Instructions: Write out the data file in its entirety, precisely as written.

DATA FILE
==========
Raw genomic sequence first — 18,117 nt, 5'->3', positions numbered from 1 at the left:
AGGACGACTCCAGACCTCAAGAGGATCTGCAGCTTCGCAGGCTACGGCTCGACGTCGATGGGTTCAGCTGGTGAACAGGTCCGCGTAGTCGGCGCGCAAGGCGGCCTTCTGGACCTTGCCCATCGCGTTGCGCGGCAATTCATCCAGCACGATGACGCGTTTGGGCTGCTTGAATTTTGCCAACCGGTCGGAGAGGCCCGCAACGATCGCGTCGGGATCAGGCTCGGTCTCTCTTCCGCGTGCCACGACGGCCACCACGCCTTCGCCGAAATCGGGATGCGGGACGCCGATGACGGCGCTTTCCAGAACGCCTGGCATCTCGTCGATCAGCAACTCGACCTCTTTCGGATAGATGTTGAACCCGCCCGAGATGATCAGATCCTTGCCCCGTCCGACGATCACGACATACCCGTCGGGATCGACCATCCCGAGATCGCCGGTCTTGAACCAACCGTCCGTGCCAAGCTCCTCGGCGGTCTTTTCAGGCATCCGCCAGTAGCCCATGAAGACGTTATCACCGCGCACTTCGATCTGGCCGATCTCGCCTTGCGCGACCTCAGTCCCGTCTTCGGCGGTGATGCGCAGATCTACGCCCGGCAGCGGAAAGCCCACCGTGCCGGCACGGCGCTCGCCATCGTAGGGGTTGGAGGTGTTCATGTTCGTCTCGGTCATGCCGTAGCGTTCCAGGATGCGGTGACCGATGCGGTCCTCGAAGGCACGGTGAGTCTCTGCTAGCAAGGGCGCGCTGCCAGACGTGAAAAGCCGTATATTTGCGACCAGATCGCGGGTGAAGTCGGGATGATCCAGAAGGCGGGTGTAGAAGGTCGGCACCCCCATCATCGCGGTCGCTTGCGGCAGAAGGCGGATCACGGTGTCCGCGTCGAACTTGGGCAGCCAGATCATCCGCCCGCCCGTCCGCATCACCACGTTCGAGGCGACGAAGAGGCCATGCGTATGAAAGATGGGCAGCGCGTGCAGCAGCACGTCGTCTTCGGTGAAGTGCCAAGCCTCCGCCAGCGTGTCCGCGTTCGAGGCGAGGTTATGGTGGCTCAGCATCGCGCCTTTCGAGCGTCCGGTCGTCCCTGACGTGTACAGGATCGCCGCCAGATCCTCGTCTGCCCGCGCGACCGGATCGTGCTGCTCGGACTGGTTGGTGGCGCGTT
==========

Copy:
Raw genomic sequence first — 18,117 nt, 5'->3', positions numbered from 1 at the left:
AGGACGACTCCAGACCTCAAGAGGATCTGCAGCTTCGCAGGCTACGGCTCGACGTCGATGGGTTCAGCTGGTGAACAGGTCCGCGTAGTCGGCGCGCAAGGCGGCCTTCTGGACCTTGCCCATCGCGTTGCGCGGCAATTCATCCAGCACGATGACGCGTTTGGGCTGCTTGAATTTTGCCAACCGGTCGGAGAGGCCCGCAACGATCGCGTCGGGATCAGGCTCGGTCTCTCTTCCGCGTGCCACGACGGCCACCACGCCTTCGCCGAAATCGGGATGCGGGACGCCGATGACGGCGCTTTCCAGAACGCCTGGCATCTCGTCGATCAGCAACTCGACCTCTTTCGGATAGATGTTGAACCCGCCCGAGATGATCAGATCCTTGCCCCGTCCGACGATCACGACATACCCGTCGGGATCGACCATCCCGAGATCGCCGGTCTTGAACCAACCGTCCGTGCCAAGCTCCTCGGCGGTCTTTTCAGGCATCCGCCAGTAGCCCATGAAGACGTTATCACCGCGCACTTCGATCTGGCCGATCTCGCCTTGCGCGACCTCAGTCCCGTCTTCGGCGGTGATGCGCAGATCTACGCCCGGCAGCGGAAAGCCCACCGTGCCGGCACGGCGCTCGCCATCGTAGGGGTTGGAGGTGTTCATGTTCGTCTCGGTCATGCCGTAGCGTTCCAGGATGCGGTGACCGATGCGGTCCTCGAAGGCACGGTGAGTCTCTGCTAGCAAGGGCGCGCTGCCAGACGTGAAAAGCCGTATATTTGCGACCAGATCGCGGGTGAAGTCGGGATGATCCAGAAGGCGGGTGTAGAAGGTCGGCACCCCCATCATCGCGGTCGCTTGCGGCAGAAGGCGGATCACGGTGTCCGCGTCGAACTTGGGCAGCCAGATCATCCGCCCGCCCGTCCGCATCACCACGTTCGAGGCGACGAAGAGGCCATGCGTATGAAAGATGGGCAGCGCGTGCAGCAGCACGTCGTCTTCGGTGAAGTGCCAAGCCTCCGCCAGCGTGTCCGCGTTCGAGGCGAGGTTATGGTGGCTCAGCATCGCGCCTTTCGAGCGTCCGGTCGTCCCTGACGTGTACAGGATCGCCGCCAGATCCTCGTCTGCCCGCGCGACCGGATCGTGCTGCTCGGACTGGTTGGTGGCGCGTT